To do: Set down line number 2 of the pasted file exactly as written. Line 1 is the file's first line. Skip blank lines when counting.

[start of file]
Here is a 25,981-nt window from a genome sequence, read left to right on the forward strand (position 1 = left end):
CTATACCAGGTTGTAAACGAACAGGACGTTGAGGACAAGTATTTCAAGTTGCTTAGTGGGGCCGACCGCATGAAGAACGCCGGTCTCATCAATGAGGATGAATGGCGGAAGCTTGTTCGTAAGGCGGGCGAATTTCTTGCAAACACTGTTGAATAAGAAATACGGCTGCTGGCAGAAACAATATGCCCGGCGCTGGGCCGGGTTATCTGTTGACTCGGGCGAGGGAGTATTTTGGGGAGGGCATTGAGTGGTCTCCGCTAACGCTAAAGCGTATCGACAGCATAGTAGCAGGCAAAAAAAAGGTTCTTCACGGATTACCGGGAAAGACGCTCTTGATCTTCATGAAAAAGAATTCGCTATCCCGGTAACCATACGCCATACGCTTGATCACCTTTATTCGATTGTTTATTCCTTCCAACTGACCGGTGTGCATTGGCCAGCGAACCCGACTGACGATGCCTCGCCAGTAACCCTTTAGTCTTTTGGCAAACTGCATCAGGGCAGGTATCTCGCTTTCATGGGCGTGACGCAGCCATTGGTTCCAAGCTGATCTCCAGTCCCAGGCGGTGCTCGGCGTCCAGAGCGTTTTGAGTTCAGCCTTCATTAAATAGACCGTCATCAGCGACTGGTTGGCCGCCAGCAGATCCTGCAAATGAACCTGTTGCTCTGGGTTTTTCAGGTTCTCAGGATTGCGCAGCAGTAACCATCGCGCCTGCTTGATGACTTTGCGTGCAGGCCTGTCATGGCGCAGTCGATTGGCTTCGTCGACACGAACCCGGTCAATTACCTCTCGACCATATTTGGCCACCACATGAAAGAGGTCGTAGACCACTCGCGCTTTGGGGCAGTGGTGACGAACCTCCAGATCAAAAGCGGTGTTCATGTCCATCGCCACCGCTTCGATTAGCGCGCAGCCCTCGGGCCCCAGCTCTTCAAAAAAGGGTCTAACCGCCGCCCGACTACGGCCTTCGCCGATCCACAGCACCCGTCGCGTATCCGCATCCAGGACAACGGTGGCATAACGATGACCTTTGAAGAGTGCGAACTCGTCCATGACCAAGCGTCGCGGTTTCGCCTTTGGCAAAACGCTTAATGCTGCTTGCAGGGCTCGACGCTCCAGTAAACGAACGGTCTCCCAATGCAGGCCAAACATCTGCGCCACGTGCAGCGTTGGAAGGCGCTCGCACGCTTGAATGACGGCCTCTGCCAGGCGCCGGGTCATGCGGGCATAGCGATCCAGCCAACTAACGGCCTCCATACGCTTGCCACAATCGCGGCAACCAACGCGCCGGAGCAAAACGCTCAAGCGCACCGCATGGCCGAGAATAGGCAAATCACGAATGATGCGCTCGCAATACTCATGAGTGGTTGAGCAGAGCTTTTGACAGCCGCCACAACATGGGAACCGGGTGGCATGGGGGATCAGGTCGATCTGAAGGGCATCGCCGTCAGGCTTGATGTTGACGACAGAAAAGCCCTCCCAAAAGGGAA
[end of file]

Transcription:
CTATACCAGGTTGTAAACGAACAGGACGTTGAGGACAAGTATTTCAAGTTGCTTAGTGGGGCCGACCGCATGAAGAACGCCGGTCTCATCAATGAGGATGAATGGCGGAAGCTTGTTCGTAAGGCGGGCGAATTTCTTGCAAACACTGTTGAATAAGAAATACGGCTGCTGGCAGAAACAATATGCCCGGCGCTGGGCCGGGTTATCTGTTGACTCGGGCGAGGGAGTATTTTGGGGAGGGCATTGAGTGGTCTCCGCTAACGCTAAAGCGTATCGACAGCATAGTAGCAGGCAAAAAAAAGGTTCTTCACGGATTACCGGGAAAGACGCTCTTGATCTTCATGAAAAAGAATTCGCTATCCCGGTAACCATACGCCATACGCTTGATCACCTTTATTCGATTGTTTATTCCTTCCAACTGACCGGTGTGCATTGGCCAGCGAACCCGACTGACGATGCCTCGCCAGTAACCCTTTAGTCTTTTGGCAAACTGCATCAGGGCAGGTATCTCGCTTTCATGGGCGTGACGCAGCCATTGGTTCCAAGCTGATCTCCAGTCCCAGGCGGTGCTCGGCGTCCAGAGCGTTTTGAGTTCAGCCTTCATTAAATAGACCGTCATCAGCGACTGGTTGGCCGCCAGCAGATCCTGCAAATGAACCTGTTGCTCTGGGTTTTTCAGGTTCTCAGGATTGCGCAGCAGTAACCATCGCGCCTGCTTGATGACTTTGCGTGCAGGCCTGTCATGGCGCAGTCGATTGGCTTCGTCGACACGAACCCGGTCAATTACCTCTCGACCATATTTGGCCACCACATGAAAGAGGTCGTAGACCACTCGCGCTTTGGGGCAGTGGTGACGAACCTCCAGATCAAAAGCGGTGTTCATGTCCATCGCCACCGCTTCGATTAGCGCGCAGCCCTCGGGCCCCAGCTCTTCAAAAAAGGGTCTAACCGCCGCCCGACTACGGCCTTCGCCGATCCACAGCACCCGTCGCGTATCCGCATCCAGGACAACGGTGGCATAACGATGACCTTTGAAGAGTGCGAACTCGTCCATGACCAAGCGTCGCGGTTTCGCCTTTGGCAAAACGCTTAATGCTGCTTGCAGGGCTCGACGCTCCAGTAAACGAACGGTCTCCCAATGCAGGCCAAACATCTGCGCCACGTGCAGCGTTGGAAGGCGCTCGCACGCTTGAATGACGGCCTCTGCCAGGCGCCGGGTCATGCGGGCATAGCGATCCAGCCAACTAACGGCCTCCATACGCTTGCCACAATCGCGGCAACCAACGCGCCGGAGCAAAACGCTCAAGCGCACCGCATGGCCGAGAATAGGCAAATCACGAATGATGCGCTCGCAATACTCATGAGTGGTTGAGCAGAGCTTTTGACAGCCGCCACAACATGGGAACCGGGTGGCATGGGGGATCAGGTCGATCTGAAGGGCATCGCCGTCAGGCTTGATGTTGACGACAGAAAAGCCCTCCCAAAAGGGAA